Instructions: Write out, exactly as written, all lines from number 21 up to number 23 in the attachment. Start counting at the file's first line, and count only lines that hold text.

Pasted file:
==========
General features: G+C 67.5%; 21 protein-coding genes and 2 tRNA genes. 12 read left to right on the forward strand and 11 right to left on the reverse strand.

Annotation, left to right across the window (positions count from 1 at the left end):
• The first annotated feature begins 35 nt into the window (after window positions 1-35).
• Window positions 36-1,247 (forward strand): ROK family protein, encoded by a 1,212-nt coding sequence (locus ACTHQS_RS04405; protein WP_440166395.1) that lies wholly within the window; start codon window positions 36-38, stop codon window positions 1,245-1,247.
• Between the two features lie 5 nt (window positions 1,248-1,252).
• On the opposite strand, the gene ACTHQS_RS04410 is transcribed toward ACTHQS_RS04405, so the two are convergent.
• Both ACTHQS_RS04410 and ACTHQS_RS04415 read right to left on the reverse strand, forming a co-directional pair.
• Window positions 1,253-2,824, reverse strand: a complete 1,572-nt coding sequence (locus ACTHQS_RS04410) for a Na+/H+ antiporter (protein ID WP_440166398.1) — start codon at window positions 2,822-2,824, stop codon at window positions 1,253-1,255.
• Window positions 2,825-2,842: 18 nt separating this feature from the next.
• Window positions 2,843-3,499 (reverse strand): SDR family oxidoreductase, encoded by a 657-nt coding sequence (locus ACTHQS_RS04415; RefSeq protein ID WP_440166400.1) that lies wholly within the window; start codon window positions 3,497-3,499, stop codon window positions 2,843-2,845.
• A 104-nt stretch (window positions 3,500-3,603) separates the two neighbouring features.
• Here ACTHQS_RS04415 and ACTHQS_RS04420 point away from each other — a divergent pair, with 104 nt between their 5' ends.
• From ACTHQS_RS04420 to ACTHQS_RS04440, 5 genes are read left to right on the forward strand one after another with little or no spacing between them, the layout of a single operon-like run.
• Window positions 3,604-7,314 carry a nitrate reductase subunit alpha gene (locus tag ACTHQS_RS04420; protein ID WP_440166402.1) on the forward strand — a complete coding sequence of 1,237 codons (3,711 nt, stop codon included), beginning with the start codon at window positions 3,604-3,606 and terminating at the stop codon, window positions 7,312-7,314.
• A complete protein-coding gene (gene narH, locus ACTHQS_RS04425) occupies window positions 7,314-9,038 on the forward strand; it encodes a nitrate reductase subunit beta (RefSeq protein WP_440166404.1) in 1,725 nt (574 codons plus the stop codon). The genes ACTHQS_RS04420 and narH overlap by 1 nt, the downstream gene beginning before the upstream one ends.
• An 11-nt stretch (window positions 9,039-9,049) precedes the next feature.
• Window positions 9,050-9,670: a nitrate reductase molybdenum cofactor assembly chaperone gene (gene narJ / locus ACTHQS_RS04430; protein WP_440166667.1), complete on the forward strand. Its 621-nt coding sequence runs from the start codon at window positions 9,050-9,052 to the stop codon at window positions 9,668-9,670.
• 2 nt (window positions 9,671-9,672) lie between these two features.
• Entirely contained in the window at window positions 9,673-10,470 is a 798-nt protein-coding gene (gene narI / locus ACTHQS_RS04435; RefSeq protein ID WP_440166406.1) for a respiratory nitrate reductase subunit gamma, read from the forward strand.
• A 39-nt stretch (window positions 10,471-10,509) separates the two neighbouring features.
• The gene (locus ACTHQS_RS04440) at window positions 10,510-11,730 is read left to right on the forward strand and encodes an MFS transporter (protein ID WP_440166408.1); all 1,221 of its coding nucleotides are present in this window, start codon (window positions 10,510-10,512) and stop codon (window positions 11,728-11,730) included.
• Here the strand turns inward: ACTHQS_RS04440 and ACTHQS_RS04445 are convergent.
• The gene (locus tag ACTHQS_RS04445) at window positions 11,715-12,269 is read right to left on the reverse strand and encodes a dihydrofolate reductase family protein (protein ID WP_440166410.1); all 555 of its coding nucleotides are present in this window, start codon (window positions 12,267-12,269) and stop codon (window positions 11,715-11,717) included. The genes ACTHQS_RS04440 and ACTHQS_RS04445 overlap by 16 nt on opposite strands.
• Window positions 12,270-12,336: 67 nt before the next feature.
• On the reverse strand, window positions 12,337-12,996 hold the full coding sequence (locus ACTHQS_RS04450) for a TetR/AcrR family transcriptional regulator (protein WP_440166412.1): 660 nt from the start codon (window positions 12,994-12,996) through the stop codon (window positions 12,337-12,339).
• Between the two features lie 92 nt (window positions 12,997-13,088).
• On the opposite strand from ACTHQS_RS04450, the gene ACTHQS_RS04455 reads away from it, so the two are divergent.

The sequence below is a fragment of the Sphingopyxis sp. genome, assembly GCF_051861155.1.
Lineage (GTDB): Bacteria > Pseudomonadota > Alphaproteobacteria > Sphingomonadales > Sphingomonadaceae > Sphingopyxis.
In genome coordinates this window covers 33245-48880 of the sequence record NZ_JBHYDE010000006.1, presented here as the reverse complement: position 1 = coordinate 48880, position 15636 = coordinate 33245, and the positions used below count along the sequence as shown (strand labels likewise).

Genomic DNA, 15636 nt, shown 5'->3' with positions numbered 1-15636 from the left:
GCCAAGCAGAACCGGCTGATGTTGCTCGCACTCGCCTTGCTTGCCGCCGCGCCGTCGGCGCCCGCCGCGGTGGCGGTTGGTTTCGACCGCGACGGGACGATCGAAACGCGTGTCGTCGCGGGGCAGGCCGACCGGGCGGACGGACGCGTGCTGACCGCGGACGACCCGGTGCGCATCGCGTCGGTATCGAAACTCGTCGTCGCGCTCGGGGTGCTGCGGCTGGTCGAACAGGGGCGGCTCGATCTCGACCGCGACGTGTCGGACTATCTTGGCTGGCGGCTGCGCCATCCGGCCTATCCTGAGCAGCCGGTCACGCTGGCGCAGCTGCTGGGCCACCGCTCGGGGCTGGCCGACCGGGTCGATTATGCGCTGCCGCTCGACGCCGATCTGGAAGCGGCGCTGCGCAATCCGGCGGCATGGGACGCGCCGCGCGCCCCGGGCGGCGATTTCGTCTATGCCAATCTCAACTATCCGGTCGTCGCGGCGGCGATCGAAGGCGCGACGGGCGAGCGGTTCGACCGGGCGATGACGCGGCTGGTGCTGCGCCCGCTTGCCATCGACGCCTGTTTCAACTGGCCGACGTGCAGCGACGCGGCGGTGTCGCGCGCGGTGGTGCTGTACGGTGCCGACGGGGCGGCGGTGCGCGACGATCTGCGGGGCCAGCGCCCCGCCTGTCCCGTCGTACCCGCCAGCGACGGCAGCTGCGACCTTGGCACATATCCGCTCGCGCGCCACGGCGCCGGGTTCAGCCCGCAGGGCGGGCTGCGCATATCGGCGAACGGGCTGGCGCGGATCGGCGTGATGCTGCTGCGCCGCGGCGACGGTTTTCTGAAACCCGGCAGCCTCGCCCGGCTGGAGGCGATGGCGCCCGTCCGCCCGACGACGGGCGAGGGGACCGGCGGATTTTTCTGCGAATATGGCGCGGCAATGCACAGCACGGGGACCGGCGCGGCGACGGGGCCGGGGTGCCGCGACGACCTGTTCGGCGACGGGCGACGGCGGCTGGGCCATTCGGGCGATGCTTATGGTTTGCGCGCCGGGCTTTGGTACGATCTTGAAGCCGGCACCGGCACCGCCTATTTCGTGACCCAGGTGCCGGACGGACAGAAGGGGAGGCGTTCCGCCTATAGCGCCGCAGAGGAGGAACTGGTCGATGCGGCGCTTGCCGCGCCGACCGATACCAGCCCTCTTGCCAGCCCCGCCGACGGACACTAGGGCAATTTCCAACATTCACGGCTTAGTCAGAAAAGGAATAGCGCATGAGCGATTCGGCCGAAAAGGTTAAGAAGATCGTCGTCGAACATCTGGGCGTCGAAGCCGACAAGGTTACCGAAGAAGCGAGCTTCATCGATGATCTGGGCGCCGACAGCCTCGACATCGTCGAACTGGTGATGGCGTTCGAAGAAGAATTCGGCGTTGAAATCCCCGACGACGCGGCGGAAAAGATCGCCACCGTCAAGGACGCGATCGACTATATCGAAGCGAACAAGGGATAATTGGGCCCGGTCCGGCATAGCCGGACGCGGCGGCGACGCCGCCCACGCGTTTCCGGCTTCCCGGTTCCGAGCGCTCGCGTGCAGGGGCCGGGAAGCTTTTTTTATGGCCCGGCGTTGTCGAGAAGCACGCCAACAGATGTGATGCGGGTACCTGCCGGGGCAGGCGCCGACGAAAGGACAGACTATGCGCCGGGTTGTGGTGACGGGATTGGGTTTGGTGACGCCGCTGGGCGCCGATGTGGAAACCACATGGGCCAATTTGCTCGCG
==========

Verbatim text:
• The gene (locus ACTHQS_RS04440) at window positions 10,510-11,730 is read left to right on the forward strand and encodes an MFS transporter (protein ID WP_440166408.1); all 1,221 of its coding nucleotides are present in this window, start codon (window positions 10,510-10,512) and stop codon (window positions 11,728-11,730) included.
• Here the strand turns inward: ACTHQS_RS04440 and ACTHQS_RS04445 are convergent.
• The gene (locus tag ACTHQS_RS04445) at window positions 11,715-12,269 is read right to left on the reverse strand and encodes a dihydrofolate reductase family protein (protein ID WP_440166410.1); all 555 of its coding nucleotides are present in this window, start codon (window positions 12,267-12,269) and stop codon (window positions 11,715-11,717) included. The genes ACTHQS_RS04440 and ACTHQS_RS04445 overlap by 16 nt on opposite strands.